Texas bishop leads protest outside Catholic bishops’ conference in Baltimore

WBAL-TV, NBC-11 [Baltimore MD]

November 15, 2023

By Kate Amara

The largest, loudest and longest demonstration outside the meeting of Catholic bishops in Baltimore came Wednesday, led by a Texas bishop who was removed from his post by the pope four days ago.

The annual fall meeting of U.S. Conference of Catholic Bishops in Baltimore hasn’t come without controversy. Three days of meetings at the Baltimore Marriott Waterfront in Harbor East drew a variety of protest groups.

Bishop Joseph Strickland, 65, has become known for criticism of Pope Francis. The action came after the pope moved to make the church more welcoming to LGBTQIA+ Catholics.

Strickland and others in an ultra-conservative crowd are calling on the bishops attending the conference to go backward.

“I think it’s a huge arrogance of our time to think we’re the only generation that’s ‘woke.’ We need to awaken,” Strickland said. “That’s our faith that I’m willing to die for.”

When asked why not go into the conference to discuss his issues with the other bishops, Strickland told 11 News: “I’ve done that in the past, but (it) wasn’t too well received, but I was sort of disinvited to continue that,” Strickland said.

In sharp contrast, Robert Hoatson, co-founder of Road to Recovery, who traveled from New Jersey to Baltimore, called on everyone to pay attention to child victims of clergy sex abuse.

“I’m a former religious brother of 23 years, priest of 14 years,” Hoatson said.

He said the church has a responsibility to victims of clergy sexual abuse.

“As long as we have politicians, as I call them, the bishops, we’re not going to get anywhere, and it’s corrupt to the core, and it goes right to the Vatican,” Hoatson said.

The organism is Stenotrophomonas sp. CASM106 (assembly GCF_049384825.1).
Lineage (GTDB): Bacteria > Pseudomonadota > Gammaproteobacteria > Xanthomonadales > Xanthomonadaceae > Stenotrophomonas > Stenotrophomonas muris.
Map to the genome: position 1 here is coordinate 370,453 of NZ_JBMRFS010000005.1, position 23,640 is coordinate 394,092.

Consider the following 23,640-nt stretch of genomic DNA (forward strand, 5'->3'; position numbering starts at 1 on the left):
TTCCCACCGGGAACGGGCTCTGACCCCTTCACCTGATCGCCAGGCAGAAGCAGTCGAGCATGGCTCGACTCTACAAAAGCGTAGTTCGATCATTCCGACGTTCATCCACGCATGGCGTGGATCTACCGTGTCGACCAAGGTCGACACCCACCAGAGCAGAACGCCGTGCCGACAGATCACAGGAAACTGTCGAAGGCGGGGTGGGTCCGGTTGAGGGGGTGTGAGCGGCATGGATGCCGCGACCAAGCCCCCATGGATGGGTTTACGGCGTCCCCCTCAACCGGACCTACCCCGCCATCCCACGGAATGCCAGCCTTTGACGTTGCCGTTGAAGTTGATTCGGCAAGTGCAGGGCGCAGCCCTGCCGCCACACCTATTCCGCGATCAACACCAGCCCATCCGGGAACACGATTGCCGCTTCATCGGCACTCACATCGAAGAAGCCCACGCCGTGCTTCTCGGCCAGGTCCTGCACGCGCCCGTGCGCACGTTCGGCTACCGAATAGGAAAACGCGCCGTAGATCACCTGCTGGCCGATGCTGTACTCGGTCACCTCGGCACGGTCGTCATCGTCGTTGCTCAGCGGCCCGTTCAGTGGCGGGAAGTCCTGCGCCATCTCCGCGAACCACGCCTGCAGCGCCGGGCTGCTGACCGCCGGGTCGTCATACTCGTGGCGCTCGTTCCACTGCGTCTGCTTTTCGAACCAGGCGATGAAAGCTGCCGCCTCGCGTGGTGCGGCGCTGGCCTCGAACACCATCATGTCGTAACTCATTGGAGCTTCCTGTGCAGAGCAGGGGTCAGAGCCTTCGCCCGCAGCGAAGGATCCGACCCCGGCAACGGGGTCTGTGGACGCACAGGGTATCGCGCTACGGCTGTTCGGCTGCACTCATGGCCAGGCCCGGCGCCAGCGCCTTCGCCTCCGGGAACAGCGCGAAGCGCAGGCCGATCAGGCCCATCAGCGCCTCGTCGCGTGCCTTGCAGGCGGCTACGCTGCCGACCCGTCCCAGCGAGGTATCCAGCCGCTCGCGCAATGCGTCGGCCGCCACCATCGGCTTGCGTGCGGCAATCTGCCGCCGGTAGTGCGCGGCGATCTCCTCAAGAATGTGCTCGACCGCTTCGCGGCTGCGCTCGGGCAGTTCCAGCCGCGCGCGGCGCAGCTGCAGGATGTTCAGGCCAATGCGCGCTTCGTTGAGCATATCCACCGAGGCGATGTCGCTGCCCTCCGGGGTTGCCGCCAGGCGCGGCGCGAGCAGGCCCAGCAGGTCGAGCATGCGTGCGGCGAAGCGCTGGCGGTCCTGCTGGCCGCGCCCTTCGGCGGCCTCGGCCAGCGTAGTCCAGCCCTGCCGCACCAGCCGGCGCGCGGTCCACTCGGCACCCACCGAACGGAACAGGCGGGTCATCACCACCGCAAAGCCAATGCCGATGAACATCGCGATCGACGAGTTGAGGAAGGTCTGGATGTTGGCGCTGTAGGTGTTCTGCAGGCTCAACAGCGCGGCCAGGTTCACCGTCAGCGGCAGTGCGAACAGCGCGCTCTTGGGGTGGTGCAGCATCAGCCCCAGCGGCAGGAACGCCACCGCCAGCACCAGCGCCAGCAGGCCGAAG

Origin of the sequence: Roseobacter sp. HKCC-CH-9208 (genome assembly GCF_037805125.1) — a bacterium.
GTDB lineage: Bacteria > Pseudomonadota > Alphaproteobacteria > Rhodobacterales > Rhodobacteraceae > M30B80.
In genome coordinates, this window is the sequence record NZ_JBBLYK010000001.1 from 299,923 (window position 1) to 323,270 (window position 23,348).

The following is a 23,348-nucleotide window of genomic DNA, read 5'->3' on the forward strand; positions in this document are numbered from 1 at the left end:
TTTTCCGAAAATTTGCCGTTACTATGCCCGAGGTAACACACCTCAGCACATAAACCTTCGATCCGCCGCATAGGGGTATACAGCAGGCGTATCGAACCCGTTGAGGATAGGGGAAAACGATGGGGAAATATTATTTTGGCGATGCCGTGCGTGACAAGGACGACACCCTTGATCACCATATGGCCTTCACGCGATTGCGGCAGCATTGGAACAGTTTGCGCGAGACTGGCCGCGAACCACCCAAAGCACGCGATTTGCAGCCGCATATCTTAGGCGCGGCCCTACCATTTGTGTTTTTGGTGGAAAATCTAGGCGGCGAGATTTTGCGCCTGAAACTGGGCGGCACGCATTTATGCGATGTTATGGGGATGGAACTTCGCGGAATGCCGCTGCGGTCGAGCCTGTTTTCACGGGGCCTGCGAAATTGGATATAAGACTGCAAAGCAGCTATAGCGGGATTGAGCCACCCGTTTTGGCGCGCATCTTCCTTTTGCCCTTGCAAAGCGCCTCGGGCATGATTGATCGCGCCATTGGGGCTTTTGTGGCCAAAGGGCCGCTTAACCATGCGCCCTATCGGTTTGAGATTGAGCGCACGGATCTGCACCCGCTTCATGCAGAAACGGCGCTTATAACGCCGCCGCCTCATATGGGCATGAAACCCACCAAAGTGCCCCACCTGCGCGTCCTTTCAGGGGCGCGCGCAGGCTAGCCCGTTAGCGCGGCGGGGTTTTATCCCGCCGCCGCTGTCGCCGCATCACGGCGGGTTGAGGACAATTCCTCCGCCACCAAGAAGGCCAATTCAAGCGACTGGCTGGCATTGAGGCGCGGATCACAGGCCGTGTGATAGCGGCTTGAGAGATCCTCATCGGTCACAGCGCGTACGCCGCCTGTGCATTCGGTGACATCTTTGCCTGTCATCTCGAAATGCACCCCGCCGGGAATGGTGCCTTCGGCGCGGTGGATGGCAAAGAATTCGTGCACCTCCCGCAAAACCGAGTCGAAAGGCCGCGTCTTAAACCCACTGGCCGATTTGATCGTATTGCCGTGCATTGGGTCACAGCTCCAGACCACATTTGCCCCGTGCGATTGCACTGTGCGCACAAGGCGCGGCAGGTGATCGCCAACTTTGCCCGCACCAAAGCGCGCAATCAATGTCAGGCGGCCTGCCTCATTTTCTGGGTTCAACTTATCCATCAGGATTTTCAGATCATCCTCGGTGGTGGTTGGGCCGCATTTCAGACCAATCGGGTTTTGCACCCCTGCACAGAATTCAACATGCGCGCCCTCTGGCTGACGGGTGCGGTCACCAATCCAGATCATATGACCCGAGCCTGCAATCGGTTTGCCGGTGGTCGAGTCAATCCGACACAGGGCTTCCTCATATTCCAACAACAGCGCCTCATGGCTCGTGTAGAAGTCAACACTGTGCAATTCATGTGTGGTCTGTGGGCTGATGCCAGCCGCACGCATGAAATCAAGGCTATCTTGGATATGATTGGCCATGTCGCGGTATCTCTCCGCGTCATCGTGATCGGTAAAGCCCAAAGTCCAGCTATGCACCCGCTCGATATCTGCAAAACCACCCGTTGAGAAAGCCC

He called on the Boston church to open its files connected to a parochial high school in Lawrence, Massachusetts. He blasted the Archdiocese of Baltimore for its bankruptcy filing and the Archdiocese of Washington for a new effort to have Maryland’s landmark Child Victims Act declared unconstitutional.

“It’s one big hypocrisy,” Hoatson said.

WBAL-TV 11 News reached out to bishops from Washington, D.C., and Texas for comment.

The Archdiocese of Washington sent a statement to 11 News late Wednesday afternoon, saying: “The Roman Catholic Archdiocese of Washington is asserting its legal defenses in the cases filed against it. We remain committed, however, to our longstanding efforts to bring healing to survivors through pastoral care and other forms of assistance that are available apart from the legal process. We are also committed to maintaining our robust safe environment policies that have been in place for decades to ensure the protection of all those who are entrusted to our care.”

This report will be updated upon receipt of a response from the Archdiocese of Galveston-Houston.